FEDS: Having Pocketed $11 Million In 2011, Burks Plowed Forward With Zeek, Despite Knowledge Of AdSurfDaily Ponzi Case
EDITOR’S NOTE: Prior to the Aug. 17, 2012 fall of Zeek Rewards, the PP Blog reported on a number of similarities between Zeek and AdSurfDaily. (See June 10, 2012, editorial, “A Friday Evening In MLM Radio La-La Land.” Also see Aug. 12, 2012, editorial, “Karl Wallenda Wouldn’t Do Zeek.”)
With the July 5 trial date for alleged Zeek Rewards’ operator Paul Burks fast approaching, federal prosecutors making a case for willful blindness now say Burks and co-conspirator Dawn Wright-Olivares plowed forward even though they were “very aware” of the Ponzi-scheme case against AdSurfDaily and operator Andy Bowdoin.
In fact, the office of U.S. Attorney Jill Westmoreland Rose said in June 24 filings, the subject of ASD had come up at Zeek at least by March 2011, only a few months after Bowdoin had been indicted in November 2010.
The triggering event for an email discussion between Burks and Wright-Olivares had been an affiliate’s promotion for Zeek that in part read, “[i]f you were in ASD or AVG then you will know how good this is,” prosecutors said.
“AVG” is short for AdViewGlobal, a 1-percent-a-day scam Bowdoin and others launched just two months after the U.S. Secret Service, using forfeiture law, seized tens of millions of dollars from Bowdoin for his operation of ASD in August 2008. A federal judge revoked Bowdoin’s bail in the ASD case after she found out about AVG.
Wright-Olivares, in February 2014, pleaded guilty to criminal charges for her role in Zeek. She and stepson Daniel Olivares, who also pleaded guilty, are expected to testify against Burks.
The Zeek affiliate’s March 2011 promo using the names of both ASD and AVG prompted Wright-Olivares to advise the affiliate to be “careful with [her] subject line,” prosecutors said. A lecture using all-caps allegedly ensued.
“We cannot have ZeekRewards compared to ASD or AVG EVER for ANY REASON,” Wright-Olivares allegedly wrote to the affiliate. “They were both shut down. We are very very different from both companies.”
It was unclear from the filing whether the Zeek affiliate also had belonged to ASD and AVG. Zeek receiver Kenneth D. Bell has raised the issue of some MLMers moving from one fraud scheme to another, actions that lead to a sort of permanent fog of preposterous disingenuousness and willful blindness in the HYIP sphere.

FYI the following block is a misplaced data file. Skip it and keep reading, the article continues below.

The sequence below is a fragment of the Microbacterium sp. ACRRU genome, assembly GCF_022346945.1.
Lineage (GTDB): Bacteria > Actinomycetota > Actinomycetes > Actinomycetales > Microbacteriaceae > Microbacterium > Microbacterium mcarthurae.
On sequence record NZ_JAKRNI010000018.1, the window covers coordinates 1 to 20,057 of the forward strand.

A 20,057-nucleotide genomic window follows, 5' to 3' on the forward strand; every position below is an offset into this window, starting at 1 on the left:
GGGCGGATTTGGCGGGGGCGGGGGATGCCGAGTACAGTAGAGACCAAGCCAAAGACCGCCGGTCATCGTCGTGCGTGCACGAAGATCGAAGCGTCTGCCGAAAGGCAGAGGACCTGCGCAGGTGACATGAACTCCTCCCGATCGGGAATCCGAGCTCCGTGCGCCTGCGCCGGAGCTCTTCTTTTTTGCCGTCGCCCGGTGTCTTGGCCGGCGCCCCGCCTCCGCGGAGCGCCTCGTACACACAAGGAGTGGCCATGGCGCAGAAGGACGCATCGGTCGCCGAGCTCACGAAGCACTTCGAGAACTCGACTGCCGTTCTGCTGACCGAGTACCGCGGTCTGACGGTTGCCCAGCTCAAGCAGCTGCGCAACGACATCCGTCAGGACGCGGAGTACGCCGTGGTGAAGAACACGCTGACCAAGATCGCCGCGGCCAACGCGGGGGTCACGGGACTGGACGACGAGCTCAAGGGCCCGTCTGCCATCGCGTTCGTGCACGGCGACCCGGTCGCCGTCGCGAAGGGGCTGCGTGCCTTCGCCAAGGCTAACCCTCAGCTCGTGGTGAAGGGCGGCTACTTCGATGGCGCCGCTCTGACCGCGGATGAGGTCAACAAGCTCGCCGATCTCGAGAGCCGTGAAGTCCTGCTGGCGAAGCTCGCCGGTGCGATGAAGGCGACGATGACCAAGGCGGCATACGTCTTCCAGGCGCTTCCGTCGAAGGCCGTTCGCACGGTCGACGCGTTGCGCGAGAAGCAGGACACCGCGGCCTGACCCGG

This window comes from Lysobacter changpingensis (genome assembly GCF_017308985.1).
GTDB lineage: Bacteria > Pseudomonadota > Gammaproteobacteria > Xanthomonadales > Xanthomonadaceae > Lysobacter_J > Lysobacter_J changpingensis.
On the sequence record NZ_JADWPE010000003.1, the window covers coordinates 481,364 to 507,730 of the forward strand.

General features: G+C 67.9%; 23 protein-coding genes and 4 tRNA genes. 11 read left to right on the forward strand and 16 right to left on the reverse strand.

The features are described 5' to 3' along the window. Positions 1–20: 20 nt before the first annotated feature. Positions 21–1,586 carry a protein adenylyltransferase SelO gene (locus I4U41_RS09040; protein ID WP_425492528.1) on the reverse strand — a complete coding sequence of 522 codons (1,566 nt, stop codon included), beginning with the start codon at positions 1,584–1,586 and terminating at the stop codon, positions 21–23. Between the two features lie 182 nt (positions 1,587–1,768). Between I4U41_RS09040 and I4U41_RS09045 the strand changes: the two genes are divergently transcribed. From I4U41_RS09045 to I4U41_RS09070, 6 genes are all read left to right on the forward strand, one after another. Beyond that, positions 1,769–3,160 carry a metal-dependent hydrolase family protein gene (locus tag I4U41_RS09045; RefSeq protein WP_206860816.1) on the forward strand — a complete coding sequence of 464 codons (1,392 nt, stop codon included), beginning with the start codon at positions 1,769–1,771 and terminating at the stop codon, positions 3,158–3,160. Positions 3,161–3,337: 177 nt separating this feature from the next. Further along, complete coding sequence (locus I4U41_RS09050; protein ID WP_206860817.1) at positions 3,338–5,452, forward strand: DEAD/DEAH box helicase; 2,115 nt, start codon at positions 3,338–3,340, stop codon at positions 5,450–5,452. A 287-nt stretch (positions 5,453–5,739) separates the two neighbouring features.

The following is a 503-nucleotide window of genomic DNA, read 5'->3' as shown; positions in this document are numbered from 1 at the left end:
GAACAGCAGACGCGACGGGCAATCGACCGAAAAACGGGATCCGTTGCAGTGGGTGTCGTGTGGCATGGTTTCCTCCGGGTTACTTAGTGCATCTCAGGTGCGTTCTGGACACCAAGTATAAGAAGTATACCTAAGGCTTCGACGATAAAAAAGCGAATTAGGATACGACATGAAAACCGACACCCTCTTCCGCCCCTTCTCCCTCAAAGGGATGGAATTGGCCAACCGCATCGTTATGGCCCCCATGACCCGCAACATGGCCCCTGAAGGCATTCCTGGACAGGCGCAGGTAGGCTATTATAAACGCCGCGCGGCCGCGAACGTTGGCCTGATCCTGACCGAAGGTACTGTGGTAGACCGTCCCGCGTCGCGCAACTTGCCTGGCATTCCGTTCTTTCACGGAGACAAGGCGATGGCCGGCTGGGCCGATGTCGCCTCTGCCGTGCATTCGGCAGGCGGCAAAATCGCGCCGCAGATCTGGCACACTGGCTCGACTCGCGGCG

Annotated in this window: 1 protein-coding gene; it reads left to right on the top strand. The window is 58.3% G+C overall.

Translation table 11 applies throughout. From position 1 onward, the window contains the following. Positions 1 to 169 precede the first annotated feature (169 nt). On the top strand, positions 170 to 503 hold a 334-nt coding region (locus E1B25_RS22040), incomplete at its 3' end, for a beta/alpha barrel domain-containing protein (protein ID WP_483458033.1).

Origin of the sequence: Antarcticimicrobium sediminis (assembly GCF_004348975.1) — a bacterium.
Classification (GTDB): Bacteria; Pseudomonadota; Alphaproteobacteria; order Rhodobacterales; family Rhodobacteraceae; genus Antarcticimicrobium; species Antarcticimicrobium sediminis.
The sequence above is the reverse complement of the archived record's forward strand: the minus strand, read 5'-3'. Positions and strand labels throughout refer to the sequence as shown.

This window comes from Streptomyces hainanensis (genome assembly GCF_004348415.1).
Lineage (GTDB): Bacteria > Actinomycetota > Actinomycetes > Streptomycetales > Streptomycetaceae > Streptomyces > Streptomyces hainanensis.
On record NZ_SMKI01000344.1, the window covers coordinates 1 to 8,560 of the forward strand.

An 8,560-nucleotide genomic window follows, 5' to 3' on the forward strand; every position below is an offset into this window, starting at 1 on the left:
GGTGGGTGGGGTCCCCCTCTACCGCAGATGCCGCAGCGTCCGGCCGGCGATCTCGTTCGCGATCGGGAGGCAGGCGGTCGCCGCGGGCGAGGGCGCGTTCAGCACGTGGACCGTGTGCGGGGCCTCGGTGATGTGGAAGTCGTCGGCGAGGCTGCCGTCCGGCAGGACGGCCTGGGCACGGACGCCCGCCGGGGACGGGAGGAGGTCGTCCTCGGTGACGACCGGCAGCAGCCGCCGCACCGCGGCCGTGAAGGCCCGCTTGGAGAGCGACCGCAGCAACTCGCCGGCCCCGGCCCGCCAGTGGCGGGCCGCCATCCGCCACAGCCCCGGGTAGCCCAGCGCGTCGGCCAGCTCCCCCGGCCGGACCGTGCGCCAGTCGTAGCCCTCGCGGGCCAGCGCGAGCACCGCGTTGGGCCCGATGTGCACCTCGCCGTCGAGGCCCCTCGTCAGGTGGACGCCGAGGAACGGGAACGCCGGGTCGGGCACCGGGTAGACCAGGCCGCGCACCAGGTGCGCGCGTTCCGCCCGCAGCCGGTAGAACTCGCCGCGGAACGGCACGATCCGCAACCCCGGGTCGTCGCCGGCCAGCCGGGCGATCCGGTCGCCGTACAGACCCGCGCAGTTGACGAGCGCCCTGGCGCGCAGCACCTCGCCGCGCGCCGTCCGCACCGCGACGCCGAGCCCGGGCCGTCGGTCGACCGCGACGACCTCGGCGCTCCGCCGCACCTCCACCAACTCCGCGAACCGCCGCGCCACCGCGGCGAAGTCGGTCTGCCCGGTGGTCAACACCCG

After ASD had become a topic of discussion inside Zeek in March 2011, the subject came up again in June of that year, prosecutors alleged.
“Similarly, on June 28, 2011, over [S]kype, Wright-Olivares told Burks that changes needed to be made to the program to make it sustainable,” prosecutors alleged. “Burks retorted: ‘I’m the one with my neck in the noose…not you…If the swat team shows up it’s MY ass in the can…’ Wright-Olivares responded, ‘[i]’ll be there too… they will seize it all and we are liable ask the ASD people.'”
By June 2011, it was public knowledge that ASD had gathered at least $110 million. Burks’ prosecutors now are suggesting that, despite the lessons of the ASD case, Burks and Wright-Olivares did not abandon Zeek because the money was simply too good.
“In 2011 alone, Burks received approximately $11 million in income from ZeekRewards out of total revenue of approximately $37 million,” prosecutors alleged in their June 24 brief. They earlier pegged the total haul of Wright-Olivares at about $7.2 million.
Burks is facing charges of with mail- and wire-fraud conspiracy, mail fraud, wire fraud and tax-fraud conspiracy. Some MLMers have insisted for years that the issuance of tax forms by a “program” demonstrates no fraud is under way.
With Zeek, prosecutors have laid bare that notion.
From prosecutors’ assertions (italics added):
In total, Defendant Burks, and others, reported to the IRS supposed income by the victim-investors of over $96 million for the year 2011 on the 1099s issued, while ZeekRewards actually paid out less than approximately $13 million in cash to victim-investors during that year. As a result, individual victim-investors filed false tax returns with the IRS reporting phantom income that they never actually received, and Burks, and others were able to use the false tax notices to perpetuate the Ponzi scheme by making the phantom money seem like it actually existed.
NOTE: Our thanks to the ASD Updates Blog.